Arbaugh (2001) reports on research about the effect of immediacy behaviors in online learning. She begins by defining immediacy behaviors as “communication behaviors that reduce social and psychological distance between people” (p. 43). In a face-to-face setting, this might include nonverbal actions such as eye contact, smiling, movement around classroom, body position; and verbal acts such as including personal examples, using humor, providing and inviting feedback, and addressing and being addressed by name. Past research has found that both verbal and nonverbal immediacy behaviors are associated with student motivation and learning.
In a virtual setting, however, nonverbal immediacy behaviors are “severely limited” (p. 44), but verbal immediacy behaviors are still possible. Arbaugh uses Gorham’s (1988) verbal immediacy scale, which looks at two components:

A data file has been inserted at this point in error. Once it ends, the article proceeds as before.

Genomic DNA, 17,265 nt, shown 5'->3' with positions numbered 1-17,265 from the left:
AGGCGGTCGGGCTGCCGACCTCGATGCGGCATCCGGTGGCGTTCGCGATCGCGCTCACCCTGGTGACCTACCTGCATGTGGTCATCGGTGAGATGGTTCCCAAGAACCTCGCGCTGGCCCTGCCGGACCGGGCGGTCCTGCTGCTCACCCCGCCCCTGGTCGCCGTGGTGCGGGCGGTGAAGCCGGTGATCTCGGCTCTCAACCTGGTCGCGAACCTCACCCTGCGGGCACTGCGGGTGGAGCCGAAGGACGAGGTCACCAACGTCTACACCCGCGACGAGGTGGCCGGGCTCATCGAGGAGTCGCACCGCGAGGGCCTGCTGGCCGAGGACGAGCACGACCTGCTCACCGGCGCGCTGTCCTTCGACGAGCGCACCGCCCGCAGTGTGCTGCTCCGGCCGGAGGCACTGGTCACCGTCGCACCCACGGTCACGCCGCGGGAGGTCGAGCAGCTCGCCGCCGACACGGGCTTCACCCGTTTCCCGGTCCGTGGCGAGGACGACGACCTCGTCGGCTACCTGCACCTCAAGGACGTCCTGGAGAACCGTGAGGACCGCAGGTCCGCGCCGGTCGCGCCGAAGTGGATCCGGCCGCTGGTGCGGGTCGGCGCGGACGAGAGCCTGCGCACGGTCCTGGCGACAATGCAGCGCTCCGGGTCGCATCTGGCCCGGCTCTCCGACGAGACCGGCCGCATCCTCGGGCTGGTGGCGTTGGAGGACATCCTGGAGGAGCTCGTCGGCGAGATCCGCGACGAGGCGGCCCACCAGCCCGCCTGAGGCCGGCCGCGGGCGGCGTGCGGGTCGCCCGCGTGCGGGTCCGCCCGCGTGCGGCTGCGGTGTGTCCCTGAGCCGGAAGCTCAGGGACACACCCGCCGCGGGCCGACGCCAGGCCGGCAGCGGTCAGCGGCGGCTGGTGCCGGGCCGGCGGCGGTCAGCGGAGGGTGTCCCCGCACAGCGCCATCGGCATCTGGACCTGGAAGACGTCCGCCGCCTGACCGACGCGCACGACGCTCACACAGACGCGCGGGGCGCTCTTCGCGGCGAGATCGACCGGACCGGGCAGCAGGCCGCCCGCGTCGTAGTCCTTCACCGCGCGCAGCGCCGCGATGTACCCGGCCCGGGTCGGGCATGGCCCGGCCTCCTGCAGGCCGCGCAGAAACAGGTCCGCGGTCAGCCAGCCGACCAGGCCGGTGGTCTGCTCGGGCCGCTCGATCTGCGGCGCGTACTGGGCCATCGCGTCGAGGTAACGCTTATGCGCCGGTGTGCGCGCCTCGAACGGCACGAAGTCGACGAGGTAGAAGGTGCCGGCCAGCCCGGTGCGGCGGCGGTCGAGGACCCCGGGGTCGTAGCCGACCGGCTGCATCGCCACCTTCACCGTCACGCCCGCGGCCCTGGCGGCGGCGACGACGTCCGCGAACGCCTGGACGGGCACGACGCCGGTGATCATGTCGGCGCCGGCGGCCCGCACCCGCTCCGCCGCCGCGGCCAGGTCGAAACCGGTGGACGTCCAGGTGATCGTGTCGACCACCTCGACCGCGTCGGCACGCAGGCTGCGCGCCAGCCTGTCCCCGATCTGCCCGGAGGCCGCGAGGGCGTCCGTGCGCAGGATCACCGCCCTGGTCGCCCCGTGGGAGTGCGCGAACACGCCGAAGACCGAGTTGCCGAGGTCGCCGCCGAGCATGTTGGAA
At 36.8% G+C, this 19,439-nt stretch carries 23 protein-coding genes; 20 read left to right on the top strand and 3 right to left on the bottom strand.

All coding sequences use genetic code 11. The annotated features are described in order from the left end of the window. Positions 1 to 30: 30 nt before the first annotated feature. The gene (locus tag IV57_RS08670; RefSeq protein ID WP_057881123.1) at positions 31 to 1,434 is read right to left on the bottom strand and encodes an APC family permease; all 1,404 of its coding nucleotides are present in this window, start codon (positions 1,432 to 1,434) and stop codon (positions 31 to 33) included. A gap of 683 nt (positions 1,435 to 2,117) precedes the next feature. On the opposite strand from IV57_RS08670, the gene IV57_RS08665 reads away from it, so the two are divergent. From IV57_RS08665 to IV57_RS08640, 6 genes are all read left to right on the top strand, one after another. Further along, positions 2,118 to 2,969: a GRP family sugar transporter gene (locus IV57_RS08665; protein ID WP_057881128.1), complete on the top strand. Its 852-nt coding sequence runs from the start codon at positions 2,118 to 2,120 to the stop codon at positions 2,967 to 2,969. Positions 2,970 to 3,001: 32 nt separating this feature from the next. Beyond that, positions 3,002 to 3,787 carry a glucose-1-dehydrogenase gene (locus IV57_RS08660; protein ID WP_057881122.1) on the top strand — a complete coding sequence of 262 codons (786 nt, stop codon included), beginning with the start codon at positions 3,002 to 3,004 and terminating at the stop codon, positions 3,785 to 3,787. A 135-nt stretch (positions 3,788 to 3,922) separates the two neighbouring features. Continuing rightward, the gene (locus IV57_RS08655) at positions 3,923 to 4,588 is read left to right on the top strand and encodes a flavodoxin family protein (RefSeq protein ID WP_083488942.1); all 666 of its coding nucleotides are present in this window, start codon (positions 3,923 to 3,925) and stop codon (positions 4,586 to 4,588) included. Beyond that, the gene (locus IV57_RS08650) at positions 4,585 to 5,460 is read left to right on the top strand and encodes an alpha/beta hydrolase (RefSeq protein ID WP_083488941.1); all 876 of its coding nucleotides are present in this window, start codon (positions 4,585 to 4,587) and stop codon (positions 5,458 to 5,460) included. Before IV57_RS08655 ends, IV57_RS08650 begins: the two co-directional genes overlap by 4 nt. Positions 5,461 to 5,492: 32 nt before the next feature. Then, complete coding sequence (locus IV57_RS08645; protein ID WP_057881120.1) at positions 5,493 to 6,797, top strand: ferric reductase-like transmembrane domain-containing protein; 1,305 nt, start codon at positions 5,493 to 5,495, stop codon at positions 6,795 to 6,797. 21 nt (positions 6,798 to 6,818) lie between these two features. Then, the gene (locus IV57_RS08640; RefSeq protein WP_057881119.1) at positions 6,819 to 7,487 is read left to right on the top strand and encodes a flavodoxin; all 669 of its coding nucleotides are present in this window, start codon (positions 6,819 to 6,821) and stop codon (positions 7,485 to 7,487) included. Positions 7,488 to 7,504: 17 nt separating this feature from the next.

- “classroom” demeanor: “instructor’s use of personal examples, humor, and openness toward and encouragement of student ideas and discussion” (p. 45), and
- “name recognition, referring to the extent to which the instructor was addressed by name by students and vice versa” (p. 45).
This list made me reflect on how I can improve my “immediacy behaviors” when teaching, whether face-to-face or online. And I liked this argument from Arbaugh, which points to some of the transformative potential in blended and distance learning, if the pedagogy is creative and sound:
The online learning environment can in fact reduce the traditional social distance between instructor and student…because the online environment may be more dependent upon the collective effort of all class participants rather than primarily the instructor to assure a successful course…. (48)
Arbaugh, J.B. (2001). How Instructor Immediacy Behaviors Affect Student Satisfaction and Learning in Web-Based Courses. Business Communication Quarterly, 64(4): 42-54. doi:10.1177/108056990106400405. http://bcq.sagepub.com/cgi/doi/10.1177/108056990106400405.